It is always a pleasure to visit the Rockport Chamber Music Festival, whether I am performing on its stage or sitting in the audience. My visit on Saturday night, June 13, was no exception. First I treated myself to some of Tuck’s salt-water taffy, and then I was treated to Marc-André Hamelin’s masterful solo piano recital.
Hamelin began with Haydn’s Variations for Piano in F minor, Hob. XVII/6, a composition written during the period when Haydn was traveling to London, where he finally received the adulation and recognition he so richly deserved. These variations, with not one but two themes and a sophisticated treatment of harmony and form, reveal an established composer in his 60s moving in a new direction, one that would ultimately produce The Creation; it would also influence the variation technique of Haydn’s recalcitrant student Beethoven. Hamelin followed the Variations with a large-scale performance of Mozart’s great Sonata in A minor, K. 310, and the program included a lovely rendition of Fauré’s Nocturne in D-flat major, op. 63, no. 6. The highlights of the evening, however, were two virtuoso showpieces: Liszt’s Venezia e Napoli from the second book of his?Années de pèlerinage (“Years of Pilgrimage”), and Charles-Valentin Alkan’s Symphony for Solo Piano, Op. 39. These are not only wonderful pieces of music, but they also have fascinating stories to tell.
The Années de pèlerinage were indeed pilgrimages, but hardly of the religious kind. Rather, they were written after Liszt had moved to Switzerland from Paris in order to escape a romantic scandal of Romantic-era proportions. In 1832 the 22-year-old Liszt had become involved with Countess Marie d’Agoult, a wealthy married woman six years his senior with two daughters. They met secretly throughout 1833 and 1834 in Liszt’s tiny apartment in Paris they called “the rat hole,” but after the death of Marie’s six-year-old daughter in 1835 they became full-time lovers. Their relationship would last 12 years and produce three children, including Cosima, the future wife of Richard Wagner.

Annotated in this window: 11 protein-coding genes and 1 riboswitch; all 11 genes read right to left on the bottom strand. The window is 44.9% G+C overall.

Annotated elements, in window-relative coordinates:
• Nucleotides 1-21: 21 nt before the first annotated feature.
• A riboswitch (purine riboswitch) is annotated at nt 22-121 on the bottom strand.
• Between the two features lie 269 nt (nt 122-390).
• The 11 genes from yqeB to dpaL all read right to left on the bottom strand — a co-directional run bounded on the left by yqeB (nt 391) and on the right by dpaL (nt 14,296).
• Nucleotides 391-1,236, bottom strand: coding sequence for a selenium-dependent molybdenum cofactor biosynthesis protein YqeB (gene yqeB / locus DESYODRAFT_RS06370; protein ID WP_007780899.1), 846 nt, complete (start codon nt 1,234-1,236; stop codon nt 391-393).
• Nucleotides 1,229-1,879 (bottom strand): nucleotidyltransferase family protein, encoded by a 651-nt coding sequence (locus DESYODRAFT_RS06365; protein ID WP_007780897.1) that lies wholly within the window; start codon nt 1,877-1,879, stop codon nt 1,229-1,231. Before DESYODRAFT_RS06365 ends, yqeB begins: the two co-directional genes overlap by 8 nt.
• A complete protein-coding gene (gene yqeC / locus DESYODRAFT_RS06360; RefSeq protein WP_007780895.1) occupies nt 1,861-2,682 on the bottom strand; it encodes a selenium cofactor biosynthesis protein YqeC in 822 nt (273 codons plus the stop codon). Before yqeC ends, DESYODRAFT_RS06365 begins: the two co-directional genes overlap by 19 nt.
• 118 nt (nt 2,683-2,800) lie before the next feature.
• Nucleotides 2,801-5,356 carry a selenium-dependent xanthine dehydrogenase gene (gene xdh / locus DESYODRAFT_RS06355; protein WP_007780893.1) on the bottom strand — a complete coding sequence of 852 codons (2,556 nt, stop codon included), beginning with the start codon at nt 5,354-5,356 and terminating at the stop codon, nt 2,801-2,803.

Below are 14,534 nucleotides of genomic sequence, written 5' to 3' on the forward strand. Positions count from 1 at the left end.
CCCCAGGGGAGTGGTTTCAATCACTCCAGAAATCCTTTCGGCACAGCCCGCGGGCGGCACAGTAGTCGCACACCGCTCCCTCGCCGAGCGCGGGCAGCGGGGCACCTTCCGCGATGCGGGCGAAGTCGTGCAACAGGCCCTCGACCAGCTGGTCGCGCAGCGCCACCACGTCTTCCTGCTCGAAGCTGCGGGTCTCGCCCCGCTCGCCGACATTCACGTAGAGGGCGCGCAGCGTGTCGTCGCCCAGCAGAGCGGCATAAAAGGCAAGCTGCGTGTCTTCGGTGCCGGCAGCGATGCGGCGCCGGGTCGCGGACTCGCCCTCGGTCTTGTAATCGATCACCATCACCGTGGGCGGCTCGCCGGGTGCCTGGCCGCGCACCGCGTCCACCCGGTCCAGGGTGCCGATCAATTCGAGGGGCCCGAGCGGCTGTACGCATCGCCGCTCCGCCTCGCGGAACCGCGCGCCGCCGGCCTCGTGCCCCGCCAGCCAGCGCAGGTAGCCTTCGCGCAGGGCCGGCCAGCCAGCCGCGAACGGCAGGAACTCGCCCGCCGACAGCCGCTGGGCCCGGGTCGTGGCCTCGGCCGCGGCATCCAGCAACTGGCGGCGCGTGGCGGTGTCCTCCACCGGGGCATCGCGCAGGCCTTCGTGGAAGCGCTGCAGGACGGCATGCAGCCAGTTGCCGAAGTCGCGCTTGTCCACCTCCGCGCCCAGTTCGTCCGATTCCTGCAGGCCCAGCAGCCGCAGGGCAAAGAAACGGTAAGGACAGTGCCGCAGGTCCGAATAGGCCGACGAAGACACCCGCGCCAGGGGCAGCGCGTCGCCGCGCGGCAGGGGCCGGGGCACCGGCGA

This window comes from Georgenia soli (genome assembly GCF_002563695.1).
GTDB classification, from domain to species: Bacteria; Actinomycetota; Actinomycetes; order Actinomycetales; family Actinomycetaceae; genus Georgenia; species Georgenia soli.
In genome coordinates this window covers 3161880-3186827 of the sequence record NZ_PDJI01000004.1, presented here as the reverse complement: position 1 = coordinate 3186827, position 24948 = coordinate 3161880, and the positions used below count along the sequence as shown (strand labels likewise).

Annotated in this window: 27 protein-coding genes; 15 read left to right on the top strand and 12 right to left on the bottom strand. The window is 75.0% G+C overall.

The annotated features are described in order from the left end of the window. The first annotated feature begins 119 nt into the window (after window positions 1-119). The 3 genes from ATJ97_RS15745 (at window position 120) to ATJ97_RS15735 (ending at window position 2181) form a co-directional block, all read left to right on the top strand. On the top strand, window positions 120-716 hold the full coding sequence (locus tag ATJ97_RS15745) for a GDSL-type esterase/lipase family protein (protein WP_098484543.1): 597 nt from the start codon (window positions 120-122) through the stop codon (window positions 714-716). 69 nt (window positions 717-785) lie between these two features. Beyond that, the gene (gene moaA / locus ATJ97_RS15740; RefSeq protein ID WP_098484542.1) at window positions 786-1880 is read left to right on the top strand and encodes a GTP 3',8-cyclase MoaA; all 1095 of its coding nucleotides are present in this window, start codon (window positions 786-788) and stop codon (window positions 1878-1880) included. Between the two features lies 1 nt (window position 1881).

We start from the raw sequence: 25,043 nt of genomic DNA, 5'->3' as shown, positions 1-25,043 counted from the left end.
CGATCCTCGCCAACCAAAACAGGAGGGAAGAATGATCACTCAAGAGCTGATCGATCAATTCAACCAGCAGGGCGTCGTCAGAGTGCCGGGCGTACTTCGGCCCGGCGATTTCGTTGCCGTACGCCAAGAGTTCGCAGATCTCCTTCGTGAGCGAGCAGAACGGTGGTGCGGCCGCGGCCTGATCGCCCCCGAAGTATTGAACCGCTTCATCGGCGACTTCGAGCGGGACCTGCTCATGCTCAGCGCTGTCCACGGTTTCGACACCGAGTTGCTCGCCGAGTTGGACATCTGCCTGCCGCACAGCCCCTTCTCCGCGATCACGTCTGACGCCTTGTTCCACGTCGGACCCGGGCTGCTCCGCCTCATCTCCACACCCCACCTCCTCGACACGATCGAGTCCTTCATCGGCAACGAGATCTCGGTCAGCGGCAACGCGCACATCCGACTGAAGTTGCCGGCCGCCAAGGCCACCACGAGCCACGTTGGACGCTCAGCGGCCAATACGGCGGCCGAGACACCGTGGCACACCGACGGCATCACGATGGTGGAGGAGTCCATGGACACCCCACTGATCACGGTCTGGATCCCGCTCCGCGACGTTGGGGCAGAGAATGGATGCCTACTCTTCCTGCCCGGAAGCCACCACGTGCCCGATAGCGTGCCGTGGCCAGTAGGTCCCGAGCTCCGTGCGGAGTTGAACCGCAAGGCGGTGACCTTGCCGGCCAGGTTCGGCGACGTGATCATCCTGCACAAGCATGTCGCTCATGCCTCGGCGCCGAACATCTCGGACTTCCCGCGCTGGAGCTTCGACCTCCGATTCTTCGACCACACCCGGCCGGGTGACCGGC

Despite the circumstances of their escape from Paris, Liszt and Marie seem to have enjoyed Switzerland. He taught, performed and composed, including an Album d’un voyageur that evokes the sights and sounds of the Swiss countryside; this would later be reworked as the “Swiss” volume of the Années de pèlerinage. The couple later traveled to Italy (Cosima was born in Bellagio), this “pilgrimage” inspiring Liszt to compose the “Italian” volume of his Années de pèlerinage. Hamelin’s “Gondoliera” took us on a gentle Gondola ride along the shimmering waters of a Venetian canal, and the wild dance rhythms of the “Tarantella” literally brought the audience to its feet.
Liszt’s contemporary Charles-Valentin Alkan (1813-1888) was as much of a virtuoso as the great Hungarian pianist, and perhaps even greater, but he could not have been more different as a person, a pianist or a composer. A religious and observant Jew, Alkan was a child prodigy who won the premier prix at the Paris Conservatoire for piano in 1824, harmony in 1827, and organ in 1834. His career started out with great promise and optimism — the noted critic Fétis described him as “cheerful, outgoing and confident” in 1833 — but Alkan soon began to exhibit the personality quirks that would dominate the remainder of his life: he was shy, eccentric, a hypochondriac and a misanthrope. Alkan ultimately withdrew from the concert stage, held no teaching positions, and even disappeared completely from view for long stretches. Nevertheless, he wrote some of the most original, virtuosic and sometimes bizarre piano music in the literature. The Symphonie for Solo Piano from the Concerto, op. 39 is a prime example. Its technical demands are indeed substantial—no problem for Hamelin—but there is also a richness of musical expression to be discovered in this and many Alkan works. Hamelin found this as well.
I look forward to my next visit to Rockport, for fine music-making and some more good taffy.